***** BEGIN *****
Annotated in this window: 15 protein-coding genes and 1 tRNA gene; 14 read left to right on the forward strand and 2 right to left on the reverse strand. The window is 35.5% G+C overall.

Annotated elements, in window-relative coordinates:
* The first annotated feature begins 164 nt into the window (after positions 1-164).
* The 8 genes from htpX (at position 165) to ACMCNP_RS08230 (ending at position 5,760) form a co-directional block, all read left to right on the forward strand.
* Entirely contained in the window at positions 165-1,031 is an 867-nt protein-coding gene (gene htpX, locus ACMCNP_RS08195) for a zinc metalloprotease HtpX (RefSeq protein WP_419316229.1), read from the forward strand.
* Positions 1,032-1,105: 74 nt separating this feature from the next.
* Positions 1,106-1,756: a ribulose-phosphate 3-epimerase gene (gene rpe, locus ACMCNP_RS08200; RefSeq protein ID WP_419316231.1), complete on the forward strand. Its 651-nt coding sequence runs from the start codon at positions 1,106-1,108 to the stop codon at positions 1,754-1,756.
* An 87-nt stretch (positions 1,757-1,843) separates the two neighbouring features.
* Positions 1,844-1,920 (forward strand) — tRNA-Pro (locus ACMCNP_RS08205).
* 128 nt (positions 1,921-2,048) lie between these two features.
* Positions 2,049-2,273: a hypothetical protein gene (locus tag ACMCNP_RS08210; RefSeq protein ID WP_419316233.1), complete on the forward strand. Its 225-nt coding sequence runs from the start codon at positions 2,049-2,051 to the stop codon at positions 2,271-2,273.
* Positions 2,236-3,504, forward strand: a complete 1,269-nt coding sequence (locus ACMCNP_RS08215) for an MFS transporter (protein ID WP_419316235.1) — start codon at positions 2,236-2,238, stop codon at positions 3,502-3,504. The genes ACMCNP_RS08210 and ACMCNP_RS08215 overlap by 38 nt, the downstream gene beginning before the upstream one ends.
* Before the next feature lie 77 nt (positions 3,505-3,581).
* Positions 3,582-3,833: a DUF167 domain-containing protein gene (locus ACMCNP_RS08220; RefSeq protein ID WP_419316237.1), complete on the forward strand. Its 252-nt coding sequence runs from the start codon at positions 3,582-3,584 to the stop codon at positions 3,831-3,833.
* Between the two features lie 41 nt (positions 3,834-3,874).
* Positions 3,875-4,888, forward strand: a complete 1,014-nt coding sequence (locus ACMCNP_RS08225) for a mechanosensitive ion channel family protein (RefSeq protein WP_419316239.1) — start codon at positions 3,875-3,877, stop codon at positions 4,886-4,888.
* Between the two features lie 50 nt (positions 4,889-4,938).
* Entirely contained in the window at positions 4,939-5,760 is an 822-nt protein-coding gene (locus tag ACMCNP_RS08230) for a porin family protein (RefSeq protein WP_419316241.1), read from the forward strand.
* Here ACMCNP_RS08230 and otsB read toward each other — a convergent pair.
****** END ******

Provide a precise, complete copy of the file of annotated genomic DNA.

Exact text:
Annotated in this window: 15 protein-coding genes and 1 tRNA gene; 14 read left to right on the forward strand and 2 right to left on the reverse strand. The window is 35.5% G+C overall.

Annotated elements, in window-relative coordinates:
* The first annotated feature begins 164 nt into the window (after positions 1-164).
* The 8 genes from htpX (at position 165) to ACMCNP_RS08230 (ending at position 5,760) form a co-directional block, all read left to right on the forward strand.
* Entirely contained in the window at positions 165-1,031 is an 867-nt protein-coding gene (gene htpX, locus ACMCNP_RS08195) for a zinc metalloprotease HtpX (RefSeq protein WP_419316229.1), read from the forward strand.
* Positions 1,032-1,105: 74 nt separating this feature from the next.
* Positions 1,106-1,756: a ribulose-phosphate 3-epimerase gene (gene rpe, locus ACMCNP_RS08200; RefSeq protein ID WP_419316231.1), complete on the forward strand. Its 651-nt coding sequence runs from the start codon at positions 1,106-1,108 to the stop codon at positions 1,754-1,756.
* An 87-nt stretch (positions 1,757-1,843) separates the two neighbouring features.
* Positions 1,844-1,920 (forward strand) — tRNA-Pro (locus ACMCNP_RS08205).
* 128 nt (positions 1,921-2,048) lie between these two features.
* Positions 2,049-2,273: a hypothetical protein gene (locus tag ACMCNP_RS08210; RefSeq protein ID WP_419316233.1), complete on the forward strand. Its 225-nt coding sequence runs from the start codon at positions 2,049-2,051 to the stop codon at positions 2,271-2,273.
* Positions 2,236-3,504, forward strand: a complete 1,269-nt coding sequence (locus ACMCNP_RS08215) for an MFS transporter (protein ID WP_419316235.1) — start codon at positions 2,236-2,238, stop codon at positions 3,502-3,504. The genes ACMCNP_RS08210 and ACMCNP_RS08215 overlap by 38 nt, the downstream gene beginning before the upstream one ends.
* Before the next feature lie 77 nt (positions 3,505-3,581).
* Positions 3,582-3,833: a DUF167 domain-containing protein gene (locus ACMCNP_RS08220; RefSeq protein ID WP_419316237.1), complete on the forward strand. Its 252-nt coding sequence runs from the start codon at positions 3,582-3,584 to the stop codon at positions 3,831-3,833.
* Between the two features lie 41 nt (positions 3,834-3,874).
* Positions 3,875-4,888, forward strand: a complete 1,014-nt coding sequence (locus ACMCNP_RS08225) for a mechanosensitive ion channel family protein (RefSeq protein WP_419316239.1) — start codon at positions 3,875-3,877, stop codon at positions 4,886-4,888.
* Between the two features lie 50 nt (positions 4,889-4,938).
* Entirely contained in the window at positions 4,939-5,760 is an 822-nt protein-coding gene (locus tag ACMCNP_RS08230) for a porin family protein (RefSeq protein WP_419316241.1), read from the forward strand.
* Here ACMCNP_RS08230 and otsB read toward each other — a convergent pair.